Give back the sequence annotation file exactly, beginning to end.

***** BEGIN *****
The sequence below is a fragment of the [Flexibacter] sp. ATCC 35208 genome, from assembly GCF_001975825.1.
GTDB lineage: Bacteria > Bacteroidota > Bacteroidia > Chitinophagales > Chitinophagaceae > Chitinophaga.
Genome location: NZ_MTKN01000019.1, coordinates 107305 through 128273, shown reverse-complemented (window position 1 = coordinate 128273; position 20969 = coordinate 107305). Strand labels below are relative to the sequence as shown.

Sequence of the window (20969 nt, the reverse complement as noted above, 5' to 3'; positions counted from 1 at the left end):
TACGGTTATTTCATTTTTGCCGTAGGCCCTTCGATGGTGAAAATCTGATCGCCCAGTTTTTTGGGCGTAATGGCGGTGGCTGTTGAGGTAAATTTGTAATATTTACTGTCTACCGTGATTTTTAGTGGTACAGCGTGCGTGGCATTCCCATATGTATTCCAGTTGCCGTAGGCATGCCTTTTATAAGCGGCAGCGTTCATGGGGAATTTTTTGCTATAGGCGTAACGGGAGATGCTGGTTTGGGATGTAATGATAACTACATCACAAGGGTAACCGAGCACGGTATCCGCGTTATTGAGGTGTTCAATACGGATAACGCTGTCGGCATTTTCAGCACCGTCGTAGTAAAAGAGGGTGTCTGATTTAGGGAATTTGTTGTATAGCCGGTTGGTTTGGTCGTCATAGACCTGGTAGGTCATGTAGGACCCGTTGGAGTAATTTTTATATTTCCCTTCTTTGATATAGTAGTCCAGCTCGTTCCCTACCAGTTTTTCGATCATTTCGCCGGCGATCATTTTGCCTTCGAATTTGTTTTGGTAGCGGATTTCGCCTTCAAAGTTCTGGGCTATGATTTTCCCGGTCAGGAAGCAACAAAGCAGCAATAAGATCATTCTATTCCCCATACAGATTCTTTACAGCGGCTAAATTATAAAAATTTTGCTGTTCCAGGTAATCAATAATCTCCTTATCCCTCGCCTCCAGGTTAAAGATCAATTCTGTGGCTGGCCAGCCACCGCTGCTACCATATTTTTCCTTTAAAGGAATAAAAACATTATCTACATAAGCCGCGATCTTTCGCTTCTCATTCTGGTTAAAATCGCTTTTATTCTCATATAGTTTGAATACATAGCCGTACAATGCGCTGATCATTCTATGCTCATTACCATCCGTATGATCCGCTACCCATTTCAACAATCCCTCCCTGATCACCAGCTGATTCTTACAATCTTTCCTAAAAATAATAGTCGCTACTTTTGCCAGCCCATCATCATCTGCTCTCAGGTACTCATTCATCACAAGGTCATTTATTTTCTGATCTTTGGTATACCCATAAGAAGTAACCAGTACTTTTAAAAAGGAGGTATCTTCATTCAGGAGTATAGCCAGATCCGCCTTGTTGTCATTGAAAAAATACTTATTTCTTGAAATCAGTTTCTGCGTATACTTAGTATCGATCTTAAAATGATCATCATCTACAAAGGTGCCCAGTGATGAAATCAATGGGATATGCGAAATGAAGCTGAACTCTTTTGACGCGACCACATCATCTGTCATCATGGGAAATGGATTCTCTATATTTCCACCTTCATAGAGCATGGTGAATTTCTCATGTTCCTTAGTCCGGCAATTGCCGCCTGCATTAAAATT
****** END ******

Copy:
The sequence below is a fragment of the [Flexibacter] sp. ATCC 35208 genome, from assembly GCF_001975825.1.
GTDB lineage: Bacteria > Bacteroidota > Bacteroidia > Chitinophagales > Chitinophagaceae > Chitinophaga.
Genome location: NZ_MTKN01000019.1, coordinates 107305 through 128273, shown reverse-complemented (window position 1 = coordinate 128273; position 20969 = coordinate 107305). Strand labels below are relative to the sequence as shown.

Sequence of the window (20969 nt, the reverse complement as noted above, 5' to 3'; positions counted from 1 at the left end):
TACGGTTATTTCATTTTTGCCGTAGGCCCTTCGATGGTGAAAATCTGATCGCCCAGTTTTTTGGGCGTAATGGCGGTGGCTGTTGAGGTAAATTTGTAATATTTACTGTCTACCGTGATTTTTAGTGGTACAGCGTGCGTGGCATTCCCATATGTATTCCAGTTGCCGTAGGCATGCCTTTTATAAGCGGCAGCGTTCATGGGGAATTTTTTGCTATAGGCGTAACGGGAGATGCTGGTTTGGGATGTAATGATAACTACATCACAAGGGTAACCGAGCACGGTATCCGCGTTATTGAGGTGTTCAATACGGATAACGCTGTCGGCATTTTCAGCACCGTCGTAGTAAAAGAGGGTGTCTGATTTAGGGAATTTGTTGTATAGCCGGTTGGTTTGGTCGTCATAGACCTGGTAGGTCATGTAGGACCCGTTGGAGTAATTTTTATATTTCCCTTCTTTGATATAGTAGTCCAGCTCGTTCCCTACCAGTTTTTCGATCATTTCGCCGGCGATCATTTTGCCTTCGAATTTGTTTTGGTAGCGGATTTCGCCTTCAAAGTTCTGGGCTATGATTTTCCCGGTCAGGAAGCAACAAAGCAGCAATAAGATCATTCTATTCCCCATACAGATTCTTTACAGCGGCTAAATTATAAAAATTTTGCTGTTCCAGGTAATCAATAATCTCCTTATCCCTCGCCTCCAGGTTAAAGATCAATTCTGTGGCTGGCCAGCCACCGCTGCTACCATATTTTTCCTTTAAAGGAATAAAAACATTATCTACATAAGCCGCGATCTTTCGCTTCTCATTCTGGTTAAAATCGCTTTTATTCTCATATAGTTTGAATACATAGCCGTACAATGCGCTGATCATTCTATGCTCATTACCATCCGTATGATCCGCTACCCATTTCAACAATCCCTCCCTGATCACCAGCTGATTCTTACAATCTTTCCTAAAAATAATAGTCGCTACTTTTGCCAGCCCATCATCATCTGCTCTCAGGTACTCATTCATCACAAGGTCATTTATTTTCTGATCTTTGGTATACCCATAAGAAGTAACCAGTACTTTTAAAAAGGAGGTATCTTCATTCAGGAGTATAGCCAGATCCGCCTTGTTGTCATTGAAAAAATACTTATTTCTTGAAATCAGTTTCTGCGTATACTTAGTATCGATCTTAAAATGATCATCATCTACAAAGGTGCCCAGTGATGAAATCAATGGGATATGCGAAATGAAGCTGAACTCTTTTGACGCGACCACATCATCTGTCATCATGGGAAATGGATTCTCTATATTTCCACCTTCATAGAGCATGGTGAATTTCTCATGTTCCTTAGTCCGGCAATTGCCGCCTGCATTAAAATT